Token Brute-Force to Account Take-over to Privilege Escalation to Organization Take-Over

TL;DR, Not all web vulnerabilities are a result of a technical issue, functional bugs can have critical business impact. Here is the story of how chaining simple issues and poor design flaws can result in account take over, privilege escalation and ultimately organization take-over.

While working on a private program i was testing a product on redacted.com which is basically an app to view and manage all business data collected from several apps in one place (just imagine how much valuable data is in there). Companies are able to create a work space or organization within this app, an admin would then invite users to join.


I often start with testing the invite functionality as it often result in critical issues. There are only two possible roles either user or admin, at first the invite flow seemed solid CSRF protection was in place CORS were configured properly it seemed like nothing was there and everything worked fine until, i found the first issue, there was a huge problem with the invite system, if an admin invites an external user the invitation link looked like this

https://login.redacted.com/accounts/?service=product&digest=saaOBeXStZDRqgVlSRPAgPSY0
Pretty solid right?

Next I tried to invite a user that has an existing account on redacted.com and as it turns out the resulting invitation was quite different the link looked like this

https://product.redacted.com/invitations?inviteId=160000002637191&type=accept&source=mail
No signature no hash nothing!!! Wait WHAAAAAAT!!!!!

You can see where this is going. First, let me putin on my special glasses before we dive in.



With further inspection i came to a conclusion that the first 12 digits refers to the organization and the last 3 are the invitation id in this case 160000002637 is the organization id while 191 is the invitation id. That is easily brute-forceable.

With some more tests i figured that not only this id is bruteforceable it didn’t expire if another person used it so if admin sends invitation to X email but attacker bruteforce the token he could join the organization with email Y, Z and N emails the invite would sill be valid until email X is used. It meant that an attacker can bruteforce token infiltrate organization and the admin would still see invitation as pending, cool ha! So to summarize this part here is the scenario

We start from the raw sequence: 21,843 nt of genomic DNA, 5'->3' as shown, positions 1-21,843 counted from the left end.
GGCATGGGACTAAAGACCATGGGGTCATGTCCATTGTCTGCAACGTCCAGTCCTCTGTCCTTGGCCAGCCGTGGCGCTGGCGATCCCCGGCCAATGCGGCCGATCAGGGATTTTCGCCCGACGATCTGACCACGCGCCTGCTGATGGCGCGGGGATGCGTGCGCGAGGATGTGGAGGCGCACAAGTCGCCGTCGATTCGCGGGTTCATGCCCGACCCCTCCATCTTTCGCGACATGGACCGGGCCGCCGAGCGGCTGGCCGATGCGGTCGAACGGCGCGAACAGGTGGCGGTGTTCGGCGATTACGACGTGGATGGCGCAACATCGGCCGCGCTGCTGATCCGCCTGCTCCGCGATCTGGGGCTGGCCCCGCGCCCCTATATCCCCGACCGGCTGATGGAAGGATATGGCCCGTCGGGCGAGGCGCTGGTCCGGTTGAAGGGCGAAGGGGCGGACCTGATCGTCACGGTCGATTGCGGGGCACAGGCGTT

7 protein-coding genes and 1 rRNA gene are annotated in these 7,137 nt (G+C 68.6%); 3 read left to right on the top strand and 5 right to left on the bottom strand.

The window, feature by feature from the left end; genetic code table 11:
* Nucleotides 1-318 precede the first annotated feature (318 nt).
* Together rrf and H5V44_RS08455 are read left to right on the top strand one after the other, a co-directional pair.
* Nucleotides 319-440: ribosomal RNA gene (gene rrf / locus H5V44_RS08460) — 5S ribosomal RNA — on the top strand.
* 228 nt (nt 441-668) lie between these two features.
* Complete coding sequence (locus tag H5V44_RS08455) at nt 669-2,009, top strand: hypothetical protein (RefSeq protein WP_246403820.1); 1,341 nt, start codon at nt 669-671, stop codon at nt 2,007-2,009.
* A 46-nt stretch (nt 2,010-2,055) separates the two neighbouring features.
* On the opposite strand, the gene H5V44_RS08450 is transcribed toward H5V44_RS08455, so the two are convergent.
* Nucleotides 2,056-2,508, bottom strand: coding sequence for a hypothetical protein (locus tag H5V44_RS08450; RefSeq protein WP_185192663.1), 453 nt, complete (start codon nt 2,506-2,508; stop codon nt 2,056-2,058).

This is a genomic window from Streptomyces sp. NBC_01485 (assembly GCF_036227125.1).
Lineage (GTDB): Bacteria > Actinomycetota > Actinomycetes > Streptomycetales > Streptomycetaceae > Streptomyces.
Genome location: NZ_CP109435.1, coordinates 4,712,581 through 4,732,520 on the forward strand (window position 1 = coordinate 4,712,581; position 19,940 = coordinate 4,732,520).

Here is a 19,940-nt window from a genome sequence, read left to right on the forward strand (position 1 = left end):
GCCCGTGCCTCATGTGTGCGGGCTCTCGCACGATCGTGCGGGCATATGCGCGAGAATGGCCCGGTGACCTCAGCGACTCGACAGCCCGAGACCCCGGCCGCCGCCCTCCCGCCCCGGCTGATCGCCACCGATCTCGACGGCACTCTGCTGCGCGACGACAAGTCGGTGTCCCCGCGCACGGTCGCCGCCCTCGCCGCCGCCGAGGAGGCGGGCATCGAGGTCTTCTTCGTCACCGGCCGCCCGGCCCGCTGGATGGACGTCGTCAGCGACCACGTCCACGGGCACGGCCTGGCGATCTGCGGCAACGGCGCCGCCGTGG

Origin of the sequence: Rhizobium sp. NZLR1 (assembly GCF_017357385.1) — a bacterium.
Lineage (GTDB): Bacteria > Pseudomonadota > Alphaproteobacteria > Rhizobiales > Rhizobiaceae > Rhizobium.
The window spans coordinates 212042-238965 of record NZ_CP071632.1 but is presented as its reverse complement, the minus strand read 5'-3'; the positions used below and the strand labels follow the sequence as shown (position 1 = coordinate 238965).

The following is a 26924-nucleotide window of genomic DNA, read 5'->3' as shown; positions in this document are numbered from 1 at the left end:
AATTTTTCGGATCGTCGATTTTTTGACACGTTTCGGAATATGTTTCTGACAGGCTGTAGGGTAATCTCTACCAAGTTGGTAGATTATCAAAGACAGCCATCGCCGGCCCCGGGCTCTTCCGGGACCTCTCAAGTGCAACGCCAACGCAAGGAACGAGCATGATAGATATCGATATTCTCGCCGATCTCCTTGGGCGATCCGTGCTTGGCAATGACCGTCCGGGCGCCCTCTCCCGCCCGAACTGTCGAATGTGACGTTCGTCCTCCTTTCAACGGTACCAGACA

• Admin of org sends invitation to User A with email X
  • Attacker bruteforce invitation ID
  • Attacker signup with email Y
  • Attacker is inside org
  • Admin will see that the invitation is still pending

You would think OK how this would result in an organization takeover or privilege escalation, the app had also another issue, a user can view pending invitations and their roles once he finds an admin invitation he could exploit it and takeover the hole thing using the disclosed email address. In other words this would drastically decrease bruteforce attack, once he found a single valid token he would stop bruteforcing join the organization if the invite was for an admin then he hit a jackpot if the invite was for a user he would simply keep checking the pending invites section until he finds an admin invite, given the fact that an org can have large number of users, there is a great chance he would remain unnoticed.


As a bounty hunter you should look into functional bugs too as these bugs can result in a critical business impact.

Till next time,
Happy hunting everyone,

Plenum